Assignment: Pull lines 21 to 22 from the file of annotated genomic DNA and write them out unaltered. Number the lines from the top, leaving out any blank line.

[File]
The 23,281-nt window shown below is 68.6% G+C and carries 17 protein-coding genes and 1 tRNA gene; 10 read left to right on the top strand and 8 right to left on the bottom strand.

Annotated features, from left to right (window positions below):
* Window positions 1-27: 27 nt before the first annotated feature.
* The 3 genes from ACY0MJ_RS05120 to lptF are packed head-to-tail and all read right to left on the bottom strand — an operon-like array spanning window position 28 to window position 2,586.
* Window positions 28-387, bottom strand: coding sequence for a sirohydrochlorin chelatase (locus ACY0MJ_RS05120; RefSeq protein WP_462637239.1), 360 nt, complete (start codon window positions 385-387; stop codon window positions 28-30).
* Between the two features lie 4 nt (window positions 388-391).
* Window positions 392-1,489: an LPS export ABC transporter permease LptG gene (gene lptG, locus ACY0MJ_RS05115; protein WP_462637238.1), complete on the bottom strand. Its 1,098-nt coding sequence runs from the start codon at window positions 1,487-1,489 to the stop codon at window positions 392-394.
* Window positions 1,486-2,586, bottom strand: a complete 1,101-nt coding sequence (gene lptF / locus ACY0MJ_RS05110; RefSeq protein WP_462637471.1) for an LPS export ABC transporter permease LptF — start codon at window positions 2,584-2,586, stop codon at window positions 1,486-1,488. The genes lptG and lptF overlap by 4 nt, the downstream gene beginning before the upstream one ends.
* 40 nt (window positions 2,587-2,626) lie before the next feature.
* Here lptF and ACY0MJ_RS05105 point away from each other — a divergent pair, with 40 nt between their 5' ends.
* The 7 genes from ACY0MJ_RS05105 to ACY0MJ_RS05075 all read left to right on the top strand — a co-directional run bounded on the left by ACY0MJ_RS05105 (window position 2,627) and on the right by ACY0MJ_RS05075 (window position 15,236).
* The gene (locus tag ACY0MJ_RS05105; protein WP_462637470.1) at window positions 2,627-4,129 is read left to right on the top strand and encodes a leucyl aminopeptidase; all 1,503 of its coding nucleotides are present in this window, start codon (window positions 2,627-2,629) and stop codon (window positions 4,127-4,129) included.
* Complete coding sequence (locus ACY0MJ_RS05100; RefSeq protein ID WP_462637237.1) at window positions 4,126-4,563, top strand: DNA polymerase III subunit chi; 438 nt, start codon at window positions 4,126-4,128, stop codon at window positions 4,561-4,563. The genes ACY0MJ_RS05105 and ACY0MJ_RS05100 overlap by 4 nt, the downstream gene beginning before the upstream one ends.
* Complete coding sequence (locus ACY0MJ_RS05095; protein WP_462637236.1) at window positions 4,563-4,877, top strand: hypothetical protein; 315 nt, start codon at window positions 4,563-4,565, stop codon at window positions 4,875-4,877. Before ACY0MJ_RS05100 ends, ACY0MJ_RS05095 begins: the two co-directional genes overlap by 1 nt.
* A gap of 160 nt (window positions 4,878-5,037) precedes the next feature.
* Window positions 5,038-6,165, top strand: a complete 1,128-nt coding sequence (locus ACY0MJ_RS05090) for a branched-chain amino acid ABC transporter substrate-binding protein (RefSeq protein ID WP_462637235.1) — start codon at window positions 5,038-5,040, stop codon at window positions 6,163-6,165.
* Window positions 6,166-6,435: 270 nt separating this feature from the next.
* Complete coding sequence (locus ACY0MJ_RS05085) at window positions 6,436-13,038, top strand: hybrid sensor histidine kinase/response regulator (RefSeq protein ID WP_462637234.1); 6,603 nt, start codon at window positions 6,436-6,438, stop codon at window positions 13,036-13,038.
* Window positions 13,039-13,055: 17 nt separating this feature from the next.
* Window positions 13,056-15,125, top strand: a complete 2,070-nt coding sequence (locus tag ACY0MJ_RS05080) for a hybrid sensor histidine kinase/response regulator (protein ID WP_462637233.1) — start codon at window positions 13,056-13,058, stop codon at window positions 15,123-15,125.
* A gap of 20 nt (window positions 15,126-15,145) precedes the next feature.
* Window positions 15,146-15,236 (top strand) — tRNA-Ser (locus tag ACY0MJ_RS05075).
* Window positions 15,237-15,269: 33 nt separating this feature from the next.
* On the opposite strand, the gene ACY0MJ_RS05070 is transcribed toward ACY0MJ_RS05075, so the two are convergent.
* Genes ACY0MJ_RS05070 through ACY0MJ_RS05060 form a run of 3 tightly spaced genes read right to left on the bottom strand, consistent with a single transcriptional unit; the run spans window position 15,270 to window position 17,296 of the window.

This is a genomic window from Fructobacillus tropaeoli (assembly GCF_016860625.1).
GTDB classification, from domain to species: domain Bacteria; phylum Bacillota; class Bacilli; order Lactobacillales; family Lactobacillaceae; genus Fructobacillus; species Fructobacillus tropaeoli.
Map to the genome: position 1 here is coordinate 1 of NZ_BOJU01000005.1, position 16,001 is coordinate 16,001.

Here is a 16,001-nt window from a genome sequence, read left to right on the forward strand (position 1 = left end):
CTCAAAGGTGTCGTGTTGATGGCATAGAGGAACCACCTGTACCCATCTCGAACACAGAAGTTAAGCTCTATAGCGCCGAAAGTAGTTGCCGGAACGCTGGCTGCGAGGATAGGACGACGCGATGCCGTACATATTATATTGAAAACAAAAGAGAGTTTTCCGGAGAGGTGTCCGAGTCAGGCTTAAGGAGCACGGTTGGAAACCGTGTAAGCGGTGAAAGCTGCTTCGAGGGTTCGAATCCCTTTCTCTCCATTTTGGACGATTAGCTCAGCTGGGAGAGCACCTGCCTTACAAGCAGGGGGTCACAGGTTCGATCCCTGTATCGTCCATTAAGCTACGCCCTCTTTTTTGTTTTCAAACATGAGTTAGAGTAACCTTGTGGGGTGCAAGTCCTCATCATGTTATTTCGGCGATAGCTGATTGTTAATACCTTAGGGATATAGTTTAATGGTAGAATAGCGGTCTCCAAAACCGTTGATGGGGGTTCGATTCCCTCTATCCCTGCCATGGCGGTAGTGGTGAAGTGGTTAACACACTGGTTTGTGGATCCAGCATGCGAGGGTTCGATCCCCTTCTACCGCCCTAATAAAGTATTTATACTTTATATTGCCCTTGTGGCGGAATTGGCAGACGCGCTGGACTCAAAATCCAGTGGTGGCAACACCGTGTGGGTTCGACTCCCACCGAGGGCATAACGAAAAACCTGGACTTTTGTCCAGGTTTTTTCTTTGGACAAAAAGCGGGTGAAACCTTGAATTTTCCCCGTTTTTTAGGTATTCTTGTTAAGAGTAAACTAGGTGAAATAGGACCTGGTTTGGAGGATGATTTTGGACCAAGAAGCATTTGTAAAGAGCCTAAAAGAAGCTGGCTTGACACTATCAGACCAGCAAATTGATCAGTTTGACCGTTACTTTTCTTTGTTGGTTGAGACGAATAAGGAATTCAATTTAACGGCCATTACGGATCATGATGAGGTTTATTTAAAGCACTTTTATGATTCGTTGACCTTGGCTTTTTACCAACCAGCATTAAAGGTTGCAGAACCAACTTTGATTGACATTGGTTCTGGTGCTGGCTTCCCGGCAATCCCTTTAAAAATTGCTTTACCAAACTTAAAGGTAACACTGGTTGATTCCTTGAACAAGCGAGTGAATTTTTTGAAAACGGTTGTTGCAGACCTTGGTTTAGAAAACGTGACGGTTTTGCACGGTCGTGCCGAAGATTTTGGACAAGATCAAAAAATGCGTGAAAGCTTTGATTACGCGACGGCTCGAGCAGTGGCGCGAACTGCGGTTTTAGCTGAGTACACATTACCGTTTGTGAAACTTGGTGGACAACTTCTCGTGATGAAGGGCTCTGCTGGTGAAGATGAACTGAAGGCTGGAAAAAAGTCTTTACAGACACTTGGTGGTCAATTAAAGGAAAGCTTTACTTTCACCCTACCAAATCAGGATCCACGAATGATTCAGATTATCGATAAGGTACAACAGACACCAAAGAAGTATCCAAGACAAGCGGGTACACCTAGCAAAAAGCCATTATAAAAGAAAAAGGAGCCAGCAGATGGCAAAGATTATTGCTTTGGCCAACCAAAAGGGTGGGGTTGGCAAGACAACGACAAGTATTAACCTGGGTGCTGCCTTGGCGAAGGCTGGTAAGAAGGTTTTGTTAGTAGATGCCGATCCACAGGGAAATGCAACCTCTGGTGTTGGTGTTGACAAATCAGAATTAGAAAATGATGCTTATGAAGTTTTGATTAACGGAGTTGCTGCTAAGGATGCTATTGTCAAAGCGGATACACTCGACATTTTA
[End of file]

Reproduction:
* A gap of 20 nt (window positions 15,126-15,145) precedes the next feature.
* Window positions 15,146-15,236 (top strand) — tRNA-Ser (locus tag ACY0MJ_RS05075).